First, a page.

‘Oh, yes, of course,’ I said. ‘Yes to the second part too. And don’t swear in front of the cat,’ I added, elbowing him in the ribs.
Prrrrr, Mr Andrew Socks said.
‘I bet that’s swearing in cat,’ Scorpius muttered, before reaching over and picking Mr Andrew Socks up. Then he held him at eye level and gave him a very stern look.
‘She’s mine, okay?’ Scorpius said.
Prrrrr, Mr Andrew Socks said.
‘I doubt he has a crush on me or anything…’
‘How do you know?’ Scorpius set Mr Andrew Socks down at the other end of the sofa, where he curled up on a cushion and stared at us with his green eyes. ‘He might have felines for you.’
‘You know I like puns.’
I took his hand, turning away from the still-purring Mr Andrew Socks. ‘You know, there are at least two cat-free rooms in this flat with lockable doors.’
‘You mean the bathroom and the airing cupboard? And the bathroom lock is broken. And as much as I love you, not the airing cupboard.’
‘Not the airing cupboard,’ I echoed, getting to my feet and pulling him up by the wrist. ‘I promise.’
It was him that kissed me this time, and it was almost as if the conversation we’d had earlier had never happened.
a/n: this is the bit where I make a ton of catastrophic plot decisions and character developments and you all get mad and throw oranges at me, and I welcome those oranges because they're pretty good snacks and - er anyway. yes. I hope this chapter is alright. Not, like, bad or boring or anything. There was supposed to be a lot more to this chapter, but it got too long and I split it. Also, to those of you who were asking for a romantic scene...do you see, now, how awkward I get writing them? Srsly I don't even know where the whole lol it's a cat wat do thing came from and I'm going to shut up now.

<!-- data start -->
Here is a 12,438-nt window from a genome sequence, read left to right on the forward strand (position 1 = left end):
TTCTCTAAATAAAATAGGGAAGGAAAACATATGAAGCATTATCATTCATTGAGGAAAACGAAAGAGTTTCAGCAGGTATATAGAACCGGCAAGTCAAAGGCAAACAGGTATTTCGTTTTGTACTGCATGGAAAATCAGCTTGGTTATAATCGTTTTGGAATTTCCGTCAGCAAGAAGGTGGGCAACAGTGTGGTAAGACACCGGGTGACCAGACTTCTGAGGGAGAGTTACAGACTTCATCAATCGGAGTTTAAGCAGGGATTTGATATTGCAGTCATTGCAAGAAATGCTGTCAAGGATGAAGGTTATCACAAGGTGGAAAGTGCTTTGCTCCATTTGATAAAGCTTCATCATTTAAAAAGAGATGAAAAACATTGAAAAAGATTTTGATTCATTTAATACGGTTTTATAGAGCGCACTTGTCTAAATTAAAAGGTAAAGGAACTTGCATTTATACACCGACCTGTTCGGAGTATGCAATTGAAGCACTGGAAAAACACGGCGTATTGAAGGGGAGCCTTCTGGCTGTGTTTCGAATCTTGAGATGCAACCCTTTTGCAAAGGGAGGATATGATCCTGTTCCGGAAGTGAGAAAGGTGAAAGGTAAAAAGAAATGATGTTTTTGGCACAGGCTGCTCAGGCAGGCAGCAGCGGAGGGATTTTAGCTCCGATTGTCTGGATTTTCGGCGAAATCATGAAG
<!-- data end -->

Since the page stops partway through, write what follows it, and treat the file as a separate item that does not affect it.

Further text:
to come: hopefully less ~dialogue heavy~ chapters, more Tarks & Gwendibird, more ducks in the pint, Lucy's manifesto for troo wub and...perhaps a spot of lettuce in the side salad.
p.s the quote 'if at first you don't succeed, try, try, try again' is, I believe, from the popular legend of Robert the Bruce, although I doubt that he ever said that and therefore I don't really have much of a concrete origin for the quote. but it's a good maxim to live by. trust me.
Previous Chapter Next Chapter
Other Similar Stories
In Too Deep
Out of Control